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United States Politics

How Yucca Mountain Was Killed 340

Posted by timothy
from the actually-the-mountain's-doing-just-fine dept.
ATKeiper writes "The Yucca Mountain nuclear waste repository, which was selected by the U.S. government in the 1980s to be the nation's permanent facility for storing nuclear waste, is essentially dead. A new article in The New Atlantis explains how the project was killed: 'In the end, the Obama administration succeeded, by a combination of legal authority and bureaucratic will, in blocking Congress's plan for the Yucca Mountain repository — certainly for the foreseeable future, and perhaps permanently.... The saga of Yucca Mountain's creation and apparent demise, and of the seeming inability of the courts to prevent the Obama administration from unilaterally nullifying the decades-old statutory framework for Yucca, illustrates how energy infrastructure is uniquely subject to the control of the executive branch, and so to the influence of presidential politics.' A report from the Government Accountability Office notes that the termination 'essentially restarts a time-consuming and costly process [that] has already cost nearly $15 billion through 2009.'"
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How Yucca Mountain Was Killed

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  • end of story

    • by Penguinisto (415985) on Thursday December 06, 2012 @06:26PM (#42209553) Journal

      Pretty much, yeah. When you're one of the big guys in the prez' coterie, you get what you want, and Reid (D, NV) got what he wanted. ...of course, we still have to figure out where to put all the $#@%^! nuclear waste, but you know, at least Reid got what he wanted.

      I propose we bury it in LA County, specifically Hollywood - earthquakes be damned.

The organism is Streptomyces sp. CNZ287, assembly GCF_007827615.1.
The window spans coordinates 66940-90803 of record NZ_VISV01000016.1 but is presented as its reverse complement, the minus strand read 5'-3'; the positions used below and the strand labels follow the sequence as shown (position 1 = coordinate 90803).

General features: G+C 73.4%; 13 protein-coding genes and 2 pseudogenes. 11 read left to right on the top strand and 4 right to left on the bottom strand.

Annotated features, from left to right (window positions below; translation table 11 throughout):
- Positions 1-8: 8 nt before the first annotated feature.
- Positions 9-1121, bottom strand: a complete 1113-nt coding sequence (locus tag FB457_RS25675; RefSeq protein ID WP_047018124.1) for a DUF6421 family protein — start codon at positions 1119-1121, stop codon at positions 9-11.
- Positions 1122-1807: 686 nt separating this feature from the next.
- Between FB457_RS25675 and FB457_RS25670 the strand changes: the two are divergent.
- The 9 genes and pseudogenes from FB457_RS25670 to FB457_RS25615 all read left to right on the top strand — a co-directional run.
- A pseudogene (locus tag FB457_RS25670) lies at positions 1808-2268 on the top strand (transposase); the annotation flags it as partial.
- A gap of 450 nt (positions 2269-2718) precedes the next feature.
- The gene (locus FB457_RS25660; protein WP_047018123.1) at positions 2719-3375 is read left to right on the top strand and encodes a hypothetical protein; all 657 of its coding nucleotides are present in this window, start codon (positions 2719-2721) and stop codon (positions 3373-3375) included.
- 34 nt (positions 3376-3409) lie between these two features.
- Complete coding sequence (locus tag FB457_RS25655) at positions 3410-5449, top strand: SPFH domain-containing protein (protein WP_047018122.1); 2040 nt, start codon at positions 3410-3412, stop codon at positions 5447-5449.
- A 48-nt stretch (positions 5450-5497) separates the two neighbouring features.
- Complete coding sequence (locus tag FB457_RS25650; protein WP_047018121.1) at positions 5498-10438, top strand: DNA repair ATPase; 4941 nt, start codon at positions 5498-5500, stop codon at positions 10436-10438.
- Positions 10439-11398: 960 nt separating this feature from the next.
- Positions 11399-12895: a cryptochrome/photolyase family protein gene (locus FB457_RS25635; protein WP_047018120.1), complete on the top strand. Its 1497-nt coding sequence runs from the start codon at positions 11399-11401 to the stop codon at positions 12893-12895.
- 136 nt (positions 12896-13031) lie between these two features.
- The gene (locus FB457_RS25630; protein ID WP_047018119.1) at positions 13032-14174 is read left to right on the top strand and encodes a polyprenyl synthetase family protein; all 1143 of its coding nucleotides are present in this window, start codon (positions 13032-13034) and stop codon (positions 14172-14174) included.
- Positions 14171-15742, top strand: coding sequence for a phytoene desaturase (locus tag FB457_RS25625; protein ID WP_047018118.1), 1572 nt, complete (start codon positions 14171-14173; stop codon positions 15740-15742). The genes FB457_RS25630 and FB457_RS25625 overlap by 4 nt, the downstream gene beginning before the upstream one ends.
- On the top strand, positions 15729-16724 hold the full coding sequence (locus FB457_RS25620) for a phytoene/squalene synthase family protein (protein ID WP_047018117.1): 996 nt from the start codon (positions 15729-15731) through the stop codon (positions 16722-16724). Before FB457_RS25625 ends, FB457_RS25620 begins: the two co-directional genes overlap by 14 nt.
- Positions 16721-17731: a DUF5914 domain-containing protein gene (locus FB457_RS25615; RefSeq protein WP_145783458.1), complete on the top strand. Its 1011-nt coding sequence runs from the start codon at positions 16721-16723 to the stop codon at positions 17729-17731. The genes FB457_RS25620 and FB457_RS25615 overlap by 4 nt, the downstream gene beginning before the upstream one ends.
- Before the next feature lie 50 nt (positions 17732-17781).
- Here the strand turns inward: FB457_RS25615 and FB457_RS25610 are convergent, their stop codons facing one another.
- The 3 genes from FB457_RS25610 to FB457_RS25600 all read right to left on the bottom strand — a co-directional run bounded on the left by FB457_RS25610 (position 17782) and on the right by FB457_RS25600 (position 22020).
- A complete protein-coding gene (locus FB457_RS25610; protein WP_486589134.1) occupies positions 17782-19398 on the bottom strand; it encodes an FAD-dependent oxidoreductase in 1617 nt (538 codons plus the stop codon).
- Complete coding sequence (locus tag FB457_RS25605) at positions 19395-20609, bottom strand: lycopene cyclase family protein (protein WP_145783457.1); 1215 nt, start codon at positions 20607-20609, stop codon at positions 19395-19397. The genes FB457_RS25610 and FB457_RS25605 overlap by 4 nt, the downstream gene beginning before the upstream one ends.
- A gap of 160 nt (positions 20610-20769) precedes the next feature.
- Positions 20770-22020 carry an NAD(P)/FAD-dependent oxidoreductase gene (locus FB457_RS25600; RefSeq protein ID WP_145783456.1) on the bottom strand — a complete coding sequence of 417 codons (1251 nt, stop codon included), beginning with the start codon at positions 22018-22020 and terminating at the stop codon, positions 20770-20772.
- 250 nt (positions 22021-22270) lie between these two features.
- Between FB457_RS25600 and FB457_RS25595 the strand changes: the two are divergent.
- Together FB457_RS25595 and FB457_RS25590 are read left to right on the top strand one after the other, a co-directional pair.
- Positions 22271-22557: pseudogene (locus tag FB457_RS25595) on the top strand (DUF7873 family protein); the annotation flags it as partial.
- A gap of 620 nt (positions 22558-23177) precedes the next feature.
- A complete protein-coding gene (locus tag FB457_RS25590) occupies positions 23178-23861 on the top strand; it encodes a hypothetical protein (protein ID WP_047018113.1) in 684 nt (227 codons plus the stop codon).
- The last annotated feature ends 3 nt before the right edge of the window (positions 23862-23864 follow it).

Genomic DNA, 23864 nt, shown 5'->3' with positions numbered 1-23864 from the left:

• by kelemvor4 (1980226) on Thursday December 06, 2012 @07:17PM (#42210131)

        Pretty much, yeah. When you're one of the big guys in the prez' coterie, you get what you want, and Reid (D, NV) got what he wanted. ...of course, we still have to figure out where to put all the $#@%^! nuclear waste, but you know, at least Reid got what he wanted.

        I propose we bury it in LA County, specifically Hollywood - earthquakes be damned.

        The combination of the new nuclear waste and the human waste already stored there could form a singularity.

      • by BitZtream (692029)

        Best part ... it would have brought money and jobs to Nevada, a place that has only 2 reasons to exist. Vegas and the Military/Nuclear testing ...

        Surprised he hasn't started his campaign against gambling too

      • Would you bury gold? (Score:5, Informative)

        by Anonymous Coward on Friday December 07, 2012 @12:24AM (#42212475)

        Um, spent nuclear fuel is not waste. It is actually more fissionable material. Only an idiot would bury it. The french reprocess their nuclear fuel because they are sane, since Jimmy Carter we have been on the other side of the spectrum. When you separate the actinides from the rest you actually will have something that will decay below natural uranium in radioactivity in a relatively short period of time, say 400 years or so. We should use the money to build liquid chlorine fast reactors and burn up the spent fuel to make energy, not bury something worth more then gold per ounce into the ground. Fissionable fuel has this wonderful property that it makes more fuel, it truly has the Midas touch. A light water reactor only burns around a few percent, leaving around 98% of the energy in the fuel. Of course the neutron damage to a solid fuel element means we have to completely remake the thing before we can use it, and all the short half life isotopes mean you have to do it robotically. With a liquid fueled solution like a molten salt reactor you can continuously reprocess the fuel and use extremely high percentages of the fuel.